“My favorite memory with Reagan is sitting on the beach in Cape Cod with her last year,” Ron recalls. “Reagan was in an adaptive beach chair that my wife bought for her. We were just sitting on the beach. She was watching the waves and the wind and the sand. And I was watching the joy on her face as she took everything in.”
Reagan started having seizures when she was only four months old. She has a form of intractable epilepsy that was never fully diagnosed. For years, Reagan suffered from hundreds of seizures each day and was in the hospital six or more times every year. Quiet moments together, like the one Ron and Reagan shared on the beach last year, weren’t possible then.
While Reagan was fighting for her life during those years, Ron was by her side every step of the way. “I have to be her advocate,” Ron explains. “I have to be her voice. I have to decipher what she’s saying and know what she needs. It can be so hard. It’s like trying to put together a puzzle that never ends.”
When Reagan’s treatments weren’t controlling her seizures, Ron looked into other medications and diets and eventually got her into a clinical trial. And when his insurance company denied Reagan private duty nursing services, Ron worked nonstop for six months to get his daughter the care she needed.
That victory changed everything. Since Reagan began nursing services two years ago, she’s been in the hospital only three times. Her seizures have decreased, and her quality of life has increased dramatically. But Reagan’s nurses have done more than improve her health. Because of the nurses, Ron is finally able to spend time with Reagan as father and daughter instead of caregiver and patient.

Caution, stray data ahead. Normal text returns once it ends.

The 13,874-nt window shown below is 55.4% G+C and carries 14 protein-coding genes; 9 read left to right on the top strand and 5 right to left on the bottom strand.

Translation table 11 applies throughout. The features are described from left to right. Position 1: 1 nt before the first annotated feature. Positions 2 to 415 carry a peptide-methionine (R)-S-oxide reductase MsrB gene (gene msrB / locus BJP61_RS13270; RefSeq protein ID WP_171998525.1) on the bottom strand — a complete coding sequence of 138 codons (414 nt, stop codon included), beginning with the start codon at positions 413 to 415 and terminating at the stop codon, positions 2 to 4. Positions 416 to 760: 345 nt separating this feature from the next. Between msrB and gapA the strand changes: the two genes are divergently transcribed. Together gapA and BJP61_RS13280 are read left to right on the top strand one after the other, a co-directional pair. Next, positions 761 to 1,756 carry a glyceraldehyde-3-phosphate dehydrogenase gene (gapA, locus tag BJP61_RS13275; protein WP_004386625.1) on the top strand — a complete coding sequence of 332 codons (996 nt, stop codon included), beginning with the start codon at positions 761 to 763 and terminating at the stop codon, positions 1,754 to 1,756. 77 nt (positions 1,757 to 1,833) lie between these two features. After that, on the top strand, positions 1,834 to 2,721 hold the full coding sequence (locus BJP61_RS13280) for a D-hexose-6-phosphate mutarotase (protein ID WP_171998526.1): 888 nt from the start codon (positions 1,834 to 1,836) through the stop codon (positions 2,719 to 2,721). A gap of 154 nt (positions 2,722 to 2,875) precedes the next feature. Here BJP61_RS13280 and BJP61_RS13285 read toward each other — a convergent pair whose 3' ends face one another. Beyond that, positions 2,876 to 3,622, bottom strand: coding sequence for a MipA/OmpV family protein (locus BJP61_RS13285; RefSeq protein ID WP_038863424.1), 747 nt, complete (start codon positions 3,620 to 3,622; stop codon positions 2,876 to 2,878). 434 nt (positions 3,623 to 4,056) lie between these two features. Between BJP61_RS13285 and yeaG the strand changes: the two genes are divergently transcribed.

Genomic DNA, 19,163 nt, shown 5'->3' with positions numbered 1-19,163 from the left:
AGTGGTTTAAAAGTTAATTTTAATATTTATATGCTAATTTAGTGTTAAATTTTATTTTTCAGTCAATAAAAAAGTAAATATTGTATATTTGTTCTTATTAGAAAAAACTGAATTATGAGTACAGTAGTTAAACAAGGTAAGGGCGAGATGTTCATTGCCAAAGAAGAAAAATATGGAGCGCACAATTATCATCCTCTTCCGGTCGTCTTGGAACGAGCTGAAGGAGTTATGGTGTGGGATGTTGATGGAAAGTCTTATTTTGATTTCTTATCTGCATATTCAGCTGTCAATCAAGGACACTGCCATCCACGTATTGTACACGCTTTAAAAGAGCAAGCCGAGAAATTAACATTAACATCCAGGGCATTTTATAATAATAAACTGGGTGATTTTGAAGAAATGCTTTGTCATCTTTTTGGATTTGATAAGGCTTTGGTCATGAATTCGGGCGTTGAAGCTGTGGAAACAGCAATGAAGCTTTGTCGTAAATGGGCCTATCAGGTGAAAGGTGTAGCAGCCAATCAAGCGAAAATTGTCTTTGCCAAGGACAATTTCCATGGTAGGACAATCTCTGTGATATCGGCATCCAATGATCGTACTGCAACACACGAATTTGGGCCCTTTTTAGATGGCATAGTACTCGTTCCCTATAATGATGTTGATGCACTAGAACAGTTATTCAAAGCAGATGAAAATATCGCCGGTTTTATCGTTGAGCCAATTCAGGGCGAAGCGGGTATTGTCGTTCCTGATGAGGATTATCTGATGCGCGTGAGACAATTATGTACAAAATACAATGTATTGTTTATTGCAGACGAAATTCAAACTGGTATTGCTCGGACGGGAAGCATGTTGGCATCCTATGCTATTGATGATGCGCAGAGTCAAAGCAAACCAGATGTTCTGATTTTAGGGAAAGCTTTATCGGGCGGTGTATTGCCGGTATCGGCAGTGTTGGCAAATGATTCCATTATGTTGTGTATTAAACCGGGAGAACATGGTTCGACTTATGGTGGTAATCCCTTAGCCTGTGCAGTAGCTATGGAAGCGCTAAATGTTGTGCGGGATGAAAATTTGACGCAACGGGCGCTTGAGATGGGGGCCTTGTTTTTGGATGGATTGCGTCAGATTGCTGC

“It was overwhelming and unmanageable before our nurses came,” Ron admits. “I had to learn to share the load with them. I had to learn when to step back and have faith in them. Now, I don’t have to be deciphering on my own all the time. Now, we’re working on the puzzle together.”
The nurse who went with Reagan and her family to the beach last year made Ron’s favorite memory possible. And every day, the nurses help Ron and Reagan make more memories just like it. “Now that we have nurses, I can sit on the couch with Reagan and just hold her and watch a movie without having to worry about machines or medications or anything else,” Ron says. “Because we have nurses, I get to feel like a dad again.”